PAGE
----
Year 2017 Publication Genes to Cells : Devoted to Molecular & Cellular Mechanisms Abbreviated Journal Genes Cells
Volume 22 Issue 10 Pages 876-884
Keywords Animals
Abstract Approximately 20% of workers in developed countries are involved in night work. Nevertheless, many studies have strongly suggested that night-work-induced chronic circadian misalignment increases the risk of a diverse range of health problems. Although a relation between night work and irregular menstrual cycles has been indicated epidemiologically, a direct causal link remains elusive. Here, we report that repetitive reversal of light-dark (LD) cycles triggers irregular estrous cycles in mice. The findings showed that the estrous cycle remained irregular for more than four weeks after the mice were returned to regular LD cycles. Importantly, the magnitude of the negative impact of reversed LD cycles on the estrous cycle, or more specifically the decreased number of normal estrous cycles during the observation period, was dependent on the difference in the frequency of LD reversal. Presently, no clear solution to prevent night-work-mediated menstrual abnormalities is available, and reducing night work in modern society is difficult. Our findings indicate that optimizing work schedules could significantly prevent menstrual problems without reducing total night-work time.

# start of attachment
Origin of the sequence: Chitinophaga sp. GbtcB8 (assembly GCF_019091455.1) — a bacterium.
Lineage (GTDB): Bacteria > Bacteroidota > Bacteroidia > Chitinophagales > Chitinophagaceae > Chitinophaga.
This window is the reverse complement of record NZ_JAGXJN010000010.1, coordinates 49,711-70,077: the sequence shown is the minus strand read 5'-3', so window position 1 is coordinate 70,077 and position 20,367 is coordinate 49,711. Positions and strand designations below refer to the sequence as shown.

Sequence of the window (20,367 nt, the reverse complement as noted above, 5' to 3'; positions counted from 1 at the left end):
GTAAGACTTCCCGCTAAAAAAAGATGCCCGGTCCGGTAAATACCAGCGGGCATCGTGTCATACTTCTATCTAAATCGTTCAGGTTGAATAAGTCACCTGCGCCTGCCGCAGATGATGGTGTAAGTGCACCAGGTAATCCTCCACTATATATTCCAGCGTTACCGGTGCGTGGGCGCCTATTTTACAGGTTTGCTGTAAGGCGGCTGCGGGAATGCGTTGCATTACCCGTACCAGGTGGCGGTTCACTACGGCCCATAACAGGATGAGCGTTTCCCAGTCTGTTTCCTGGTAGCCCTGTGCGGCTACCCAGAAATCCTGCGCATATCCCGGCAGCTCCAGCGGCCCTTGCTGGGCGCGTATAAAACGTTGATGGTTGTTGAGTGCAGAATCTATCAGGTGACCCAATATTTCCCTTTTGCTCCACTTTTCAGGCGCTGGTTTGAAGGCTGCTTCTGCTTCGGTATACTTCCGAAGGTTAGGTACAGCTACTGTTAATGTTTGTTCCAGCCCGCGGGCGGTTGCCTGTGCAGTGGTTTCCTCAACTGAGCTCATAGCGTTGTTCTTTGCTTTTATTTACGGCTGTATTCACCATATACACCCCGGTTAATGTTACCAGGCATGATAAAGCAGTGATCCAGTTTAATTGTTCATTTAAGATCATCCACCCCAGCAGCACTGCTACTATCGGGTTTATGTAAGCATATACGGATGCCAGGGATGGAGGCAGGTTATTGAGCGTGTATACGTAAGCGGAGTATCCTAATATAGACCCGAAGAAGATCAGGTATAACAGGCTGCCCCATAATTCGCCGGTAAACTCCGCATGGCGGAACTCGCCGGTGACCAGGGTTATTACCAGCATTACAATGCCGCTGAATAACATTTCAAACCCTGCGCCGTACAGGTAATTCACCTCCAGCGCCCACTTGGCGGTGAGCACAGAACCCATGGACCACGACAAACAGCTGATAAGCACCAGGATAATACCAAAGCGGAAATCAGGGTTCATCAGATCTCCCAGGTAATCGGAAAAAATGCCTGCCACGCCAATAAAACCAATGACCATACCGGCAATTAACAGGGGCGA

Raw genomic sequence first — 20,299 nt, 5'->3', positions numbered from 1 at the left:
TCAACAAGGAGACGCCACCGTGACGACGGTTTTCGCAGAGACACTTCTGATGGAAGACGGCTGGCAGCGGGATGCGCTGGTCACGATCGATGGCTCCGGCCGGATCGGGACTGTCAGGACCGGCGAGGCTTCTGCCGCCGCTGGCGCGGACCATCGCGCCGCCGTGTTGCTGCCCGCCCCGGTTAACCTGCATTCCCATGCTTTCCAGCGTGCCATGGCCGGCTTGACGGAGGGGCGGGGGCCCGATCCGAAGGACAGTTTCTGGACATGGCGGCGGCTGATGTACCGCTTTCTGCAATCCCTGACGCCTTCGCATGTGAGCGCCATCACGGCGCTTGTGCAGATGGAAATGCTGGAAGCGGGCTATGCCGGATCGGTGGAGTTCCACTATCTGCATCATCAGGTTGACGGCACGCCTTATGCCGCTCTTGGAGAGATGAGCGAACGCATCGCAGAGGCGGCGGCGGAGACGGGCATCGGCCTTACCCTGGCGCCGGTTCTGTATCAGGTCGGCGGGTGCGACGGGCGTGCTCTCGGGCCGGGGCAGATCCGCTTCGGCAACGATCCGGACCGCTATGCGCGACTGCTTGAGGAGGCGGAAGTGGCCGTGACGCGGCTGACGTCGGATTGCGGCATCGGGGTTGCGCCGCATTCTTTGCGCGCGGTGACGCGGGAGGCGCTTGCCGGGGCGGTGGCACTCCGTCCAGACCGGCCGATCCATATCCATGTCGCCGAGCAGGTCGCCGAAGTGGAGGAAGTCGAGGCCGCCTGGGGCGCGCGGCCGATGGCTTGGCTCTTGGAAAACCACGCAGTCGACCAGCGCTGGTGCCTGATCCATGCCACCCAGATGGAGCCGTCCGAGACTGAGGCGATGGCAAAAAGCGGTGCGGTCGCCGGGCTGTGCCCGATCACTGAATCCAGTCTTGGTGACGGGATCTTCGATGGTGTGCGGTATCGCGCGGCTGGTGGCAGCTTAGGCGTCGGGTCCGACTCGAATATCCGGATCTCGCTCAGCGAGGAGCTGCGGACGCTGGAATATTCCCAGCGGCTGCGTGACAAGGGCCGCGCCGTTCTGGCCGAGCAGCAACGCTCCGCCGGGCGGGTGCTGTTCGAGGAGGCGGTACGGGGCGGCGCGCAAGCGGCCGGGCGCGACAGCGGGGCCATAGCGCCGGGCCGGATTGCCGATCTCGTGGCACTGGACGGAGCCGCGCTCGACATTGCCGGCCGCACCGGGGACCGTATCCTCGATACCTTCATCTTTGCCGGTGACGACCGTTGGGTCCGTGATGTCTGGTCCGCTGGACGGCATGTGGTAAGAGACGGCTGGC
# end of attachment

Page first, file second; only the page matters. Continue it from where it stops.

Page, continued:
Address The Research Institute for Time Studies, Yamaguchi University, 1677-1 Yoshida, Yamaguchi, 753-8511, Japan
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ISSN 1356-9597 ISBN Medium
Area Expedition Conference
Notes PMID:28884885 Approved no
Call Number LoNNe @ kyba @ Serial 1722
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Author Souman, J.L.; Tinga, A.M.; Te Pas, S.F.; van Ee, R.; Vlaskamp, B.N.S.
Title Acute alerting effects of light: a systematic literature review Type Journal Article
Year 2018 Publication Behavioural Brain Research Abbreviated Journal Behav Brain Res